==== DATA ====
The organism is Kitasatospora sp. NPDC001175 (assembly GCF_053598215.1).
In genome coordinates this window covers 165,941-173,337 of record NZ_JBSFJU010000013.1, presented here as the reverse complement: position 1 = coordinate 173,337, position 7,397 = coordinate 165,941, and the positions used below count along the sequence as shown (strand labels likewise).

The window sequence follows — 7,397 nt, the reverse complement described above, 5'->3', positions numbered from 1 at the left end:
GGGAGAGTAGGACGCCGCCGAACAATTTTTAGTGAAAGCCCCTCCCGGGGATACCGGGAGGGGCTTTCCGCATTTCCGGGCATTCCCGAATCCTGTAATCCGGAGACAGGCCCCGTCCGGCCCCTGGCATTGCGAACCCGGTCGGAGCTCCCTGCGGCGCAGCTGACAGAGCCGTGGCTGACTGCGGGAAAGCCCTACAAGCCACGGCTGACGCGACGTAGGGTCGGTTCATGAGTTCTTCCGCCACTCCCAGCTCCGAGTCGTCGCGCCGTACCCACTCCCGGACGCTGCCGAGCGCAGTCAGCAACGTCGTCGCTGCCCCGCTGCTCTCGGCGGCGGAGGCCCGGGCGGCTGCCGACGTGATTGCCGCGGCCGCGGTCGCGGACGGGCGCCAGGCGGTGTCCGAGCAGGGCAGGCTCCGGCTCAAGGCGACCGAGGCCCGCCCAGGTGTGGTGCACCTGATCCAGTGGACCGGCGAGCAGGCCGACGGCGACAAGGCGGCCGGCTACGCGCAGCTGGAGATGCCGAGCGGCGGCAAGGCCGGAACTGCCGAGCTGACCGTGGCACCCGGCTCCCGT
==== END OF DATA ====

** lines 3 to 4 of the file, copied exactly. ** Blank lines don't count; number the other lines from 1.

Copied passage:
The window sequence follows — 7,397 nt, the reverse complement described above, 5'->3', positions numbered from 1 at the left end:
GGGAGAGTAGGACGCCGCCGAACAATTTTTAGTGAAAGCCCCTCCCGGGGATACCGGGAGGGGCTTTCCGCATTTCCGGGCATTCCCGAATCCTGTAATCCGGAGACAGGCCCCGTCCGGCCCCTGGCATTGCGAACCCGGTCGGAGCTCCCTGCGGCGCAGCTGACAGAGCCGTGGCTGACTGCGGGAAAGCCCTACAAGCCACGGCTGACGCGACGTAGGGTCGGTTCATGAGTTCTTCCGCCACTCCCAGCTCCGAGTCGTCGCGCCGTACCCACTCCCGGACGCTGCCGAGCGCAGTCAGCAACGTCGTCGCTGCCCCGCTGCTCTCGGCGGCGGAGGCCCGGGCGGCTGCCGACGTGATTGCCGCGGCCGCGGTCGCGGACGGGCGCCAGGCGGTGTCCGAGCAGGGCAGGCTCCGGCTCAAGGCGACCGAGGCCCGCCCAGGTGTGGTGCACCTGATCCAGTGGACCGGCGAGCAGGCCGACGGCGACAAGGCGGCCGGCTACGCGCAGCTGGAGATGCCGAGCGGCGGCAAGGCCGGAACTGCCGAGCTGACCGTGGCACCCGGCTCCCGT